Mystery Rescue of La Palma Dogs Is a Head-Scratcher

'The dogs are fine,' said sign left behind by 'A Team,' ahead of drone meant to save them
By Jenn Gidman,  Newser Staff
Posted Oct 23, 2021 6:00 AM CDT

A drone operation was set to rescue several dogs from the Spanish island of La Palma, where they've been stranded in a yard surrounded by lava after a volcano eruption that's been going on for more than a month. There'd even been a test run that went well, and plans ramped up to swoop in to save the pups, except for one problem: They're not there anymore. Instead, a mystery group calling themselves the "A Team" has whisked them away, and the drone company that was supposed to carry out the mission is scratching its head.

"The main thing is that, one way or another, the dogs have got out," Jaime Pereira, CEO of drone firm Aerocamaras, tells the Guardian of the vanished canines in the town of Todoque. The company did an initial drone search for the dogs on Wednesday and didn't see any sign of them, though initially the thought was that maybe the dogs were hiding due to the heat, per El Pais. Oddly, however, a drone search with thermal cameras did spot human footprints near the site, and on Thursday, a video emerged online, showing a sign dangling near where the dogs had been hunkered down.

"Stay strong, La Palma," the sign read. "The dogs are fine." It was signed by the "A Team," an apparent reference to the fictional Special Forces unit featured in the popular '80s TV show of the same name. Pereira says his drone had noticed the sign, but the wind had blown it so it was unreadable. "Who let the dogs out?" headlines are now circulating, with some wondering a) how the dogs were rescued, and b) why the "A Team" decided to do it secretly.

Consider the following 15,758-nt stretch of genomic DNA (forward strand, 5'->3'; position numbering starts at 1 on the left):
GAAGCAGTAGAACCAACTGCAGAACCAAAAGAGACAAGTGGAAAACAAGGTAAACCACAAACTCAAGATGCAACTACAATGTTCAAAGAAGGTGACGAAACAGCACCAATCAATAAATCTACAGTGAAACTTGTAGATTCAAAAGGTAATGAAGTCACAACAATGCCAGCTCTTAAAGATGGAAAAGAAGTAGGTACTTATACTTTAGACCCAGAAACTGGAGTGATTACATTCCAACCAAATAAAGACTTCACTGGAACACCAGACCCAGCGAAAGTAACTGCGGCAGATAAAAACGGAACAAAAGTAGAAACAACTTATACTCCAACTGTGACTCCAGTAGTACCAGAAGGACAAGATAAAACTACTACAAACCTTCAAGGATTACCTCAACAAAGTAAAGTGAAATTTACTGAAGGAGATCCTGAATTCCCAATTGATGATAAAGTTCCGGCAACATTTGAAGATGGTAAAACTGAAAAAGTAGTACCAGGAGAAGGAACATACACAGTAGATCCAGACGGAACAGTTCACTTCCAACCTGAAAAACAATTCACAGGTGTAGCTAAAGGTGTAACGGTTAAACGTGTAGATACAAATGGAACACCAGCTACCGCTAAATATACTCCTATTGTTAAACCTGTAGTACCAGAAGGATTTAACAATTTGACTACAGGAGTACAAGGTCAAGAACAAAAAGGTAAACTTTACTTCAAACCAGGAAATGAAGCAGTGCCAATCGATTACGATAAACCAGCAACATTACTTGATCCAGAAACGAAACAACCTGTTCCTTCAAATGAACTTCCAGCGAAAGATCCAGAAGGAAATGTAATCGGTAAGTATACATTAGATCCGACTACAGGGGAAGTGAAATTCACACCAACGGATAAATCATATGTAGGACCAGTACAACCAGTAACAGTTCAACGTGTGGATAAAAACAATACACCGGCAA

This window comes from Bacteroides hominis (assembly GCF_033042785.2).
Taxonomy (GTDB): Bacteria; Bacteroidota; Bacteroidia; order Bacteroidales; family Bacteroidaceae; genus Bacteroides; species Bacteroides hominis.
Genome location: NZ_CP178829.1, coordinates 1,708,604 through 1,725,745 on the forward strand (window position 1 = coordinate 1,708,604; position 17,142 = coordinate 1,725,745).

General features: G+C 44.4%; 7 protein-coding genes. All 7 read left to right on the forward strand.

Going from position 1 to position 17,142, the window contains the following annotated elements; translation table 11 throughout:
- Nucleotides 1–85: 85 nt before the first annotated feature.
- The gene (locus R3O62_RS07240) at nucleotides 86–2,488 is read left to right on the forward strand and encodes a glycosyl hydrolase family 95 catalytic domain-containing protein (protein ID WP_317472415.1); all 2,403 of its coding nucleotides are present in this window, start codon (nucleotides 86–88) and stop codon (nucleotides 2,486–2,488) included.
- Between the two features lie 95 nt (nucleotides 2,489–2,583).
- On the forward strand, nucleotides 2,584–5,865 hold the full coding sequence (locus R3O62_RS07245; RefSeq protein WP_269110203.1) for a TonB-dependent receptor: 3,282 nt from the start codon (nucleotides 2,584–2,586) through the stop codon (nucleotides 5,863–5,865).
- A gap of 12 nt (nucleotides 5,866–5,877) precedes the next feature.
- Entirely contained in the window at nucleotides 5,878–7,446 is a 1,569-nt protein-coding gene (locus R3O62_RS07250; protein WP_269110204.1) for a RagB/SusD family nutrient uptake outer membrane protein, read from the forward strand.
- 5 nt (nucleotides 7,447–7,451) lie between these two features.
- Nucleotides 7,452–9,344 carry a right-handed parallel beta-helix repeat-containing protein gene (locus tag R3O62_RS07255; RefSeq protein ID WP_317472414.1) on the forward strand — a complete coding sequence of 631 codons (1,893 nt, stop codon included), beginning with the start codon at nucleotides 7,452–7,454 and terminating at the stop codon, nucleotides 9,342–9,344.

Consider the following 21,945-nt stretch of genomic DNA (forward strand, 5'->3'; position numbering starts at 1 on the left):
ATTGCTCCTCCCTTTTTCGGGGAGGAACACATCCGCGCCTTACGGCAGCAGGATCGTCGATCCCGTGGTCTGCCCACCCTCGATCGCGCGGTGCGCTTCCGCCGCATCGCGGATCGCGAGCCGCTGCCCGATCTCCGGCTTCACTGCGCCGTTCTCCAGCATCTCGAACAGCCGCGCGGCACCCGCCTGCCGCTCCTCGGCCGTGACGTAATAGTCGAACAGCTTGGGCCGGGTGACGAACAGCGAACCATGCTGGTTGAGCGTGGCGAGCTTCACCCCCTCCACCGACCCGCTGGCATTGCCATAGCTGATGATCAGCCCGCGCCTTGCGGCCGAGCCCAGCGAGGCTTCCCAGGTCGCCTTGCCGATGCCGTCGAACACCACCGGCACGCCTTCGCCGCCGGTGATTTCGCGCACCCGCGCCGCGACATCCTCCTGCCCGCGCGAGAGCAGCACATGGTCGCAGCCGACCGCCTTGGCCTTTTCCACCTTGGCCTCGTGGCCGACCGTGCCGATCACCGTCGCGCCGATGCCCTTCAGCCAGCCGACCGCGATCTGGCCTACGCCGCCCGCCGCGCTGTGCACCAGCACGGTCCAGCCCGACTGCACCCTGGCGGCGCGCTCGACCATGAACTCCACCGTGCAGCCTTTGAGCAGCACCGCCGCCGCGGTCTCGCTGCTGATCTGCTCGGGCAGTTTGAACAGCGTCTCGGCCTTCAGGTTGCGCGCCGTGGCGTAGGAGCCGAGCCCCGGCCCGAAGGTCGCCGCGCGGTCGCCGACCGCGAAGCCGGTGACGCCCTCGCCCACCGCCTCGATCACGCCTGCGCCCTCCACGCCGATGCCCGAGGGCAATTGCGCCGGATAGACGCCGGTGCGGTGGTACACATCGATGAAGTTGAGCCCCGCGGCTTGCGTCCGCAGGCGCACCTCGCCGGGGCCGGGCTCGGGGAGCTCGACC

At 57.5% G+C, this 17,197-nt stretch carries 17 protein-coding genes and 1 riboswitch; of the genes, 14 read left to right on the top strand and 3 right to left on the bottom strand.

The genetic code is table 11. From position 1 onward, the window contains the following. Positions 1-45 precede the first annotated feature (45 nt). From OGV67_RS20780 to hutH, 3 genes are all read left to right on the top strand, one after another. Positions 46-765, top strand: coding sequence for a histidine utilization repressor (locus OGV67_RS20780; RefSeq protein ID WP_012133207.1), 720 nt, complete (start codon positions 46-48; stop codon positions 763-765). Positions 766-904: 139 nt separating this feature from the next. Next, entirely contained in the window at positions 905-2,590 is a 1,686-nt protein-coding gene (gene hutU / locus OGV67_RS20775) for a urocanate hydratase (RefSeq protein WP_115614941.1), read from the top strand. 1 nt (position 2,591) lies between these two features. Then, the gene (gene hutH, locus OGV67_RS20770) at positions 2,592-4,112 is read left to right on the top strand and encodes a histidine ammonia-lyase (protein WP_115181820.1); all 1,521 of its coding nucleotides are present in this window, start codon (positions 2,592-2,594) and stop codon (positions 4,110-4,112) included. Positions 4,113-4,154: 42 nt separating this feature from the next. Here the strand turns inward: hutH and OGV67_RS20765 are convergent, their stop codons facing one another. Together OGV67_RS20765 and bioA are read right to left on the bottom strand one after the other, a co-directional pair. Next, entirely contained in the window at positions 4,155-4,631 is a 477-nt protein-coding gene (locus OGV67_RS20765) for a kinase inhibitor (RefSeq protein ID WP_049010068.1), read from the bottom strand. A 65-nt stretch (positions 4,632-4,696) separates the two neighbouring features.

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On that first question, an animal activist group says it thinks the mystery rescuers may have used a drone's thermal cameras to find a "cold" path through the lava, per NPR. On the second question, the going theory is that the group didn't want to get into trouble for illegally venturing into the exclusion zone. Pereira just has one wish at this point. "All we want to do now is see the dogs, check that they're OK," he tells the Guardian. A source from the broadcaster that aired the video tells local media the dogs are indeed fine, as the sign declared. (More La Palma stories.)

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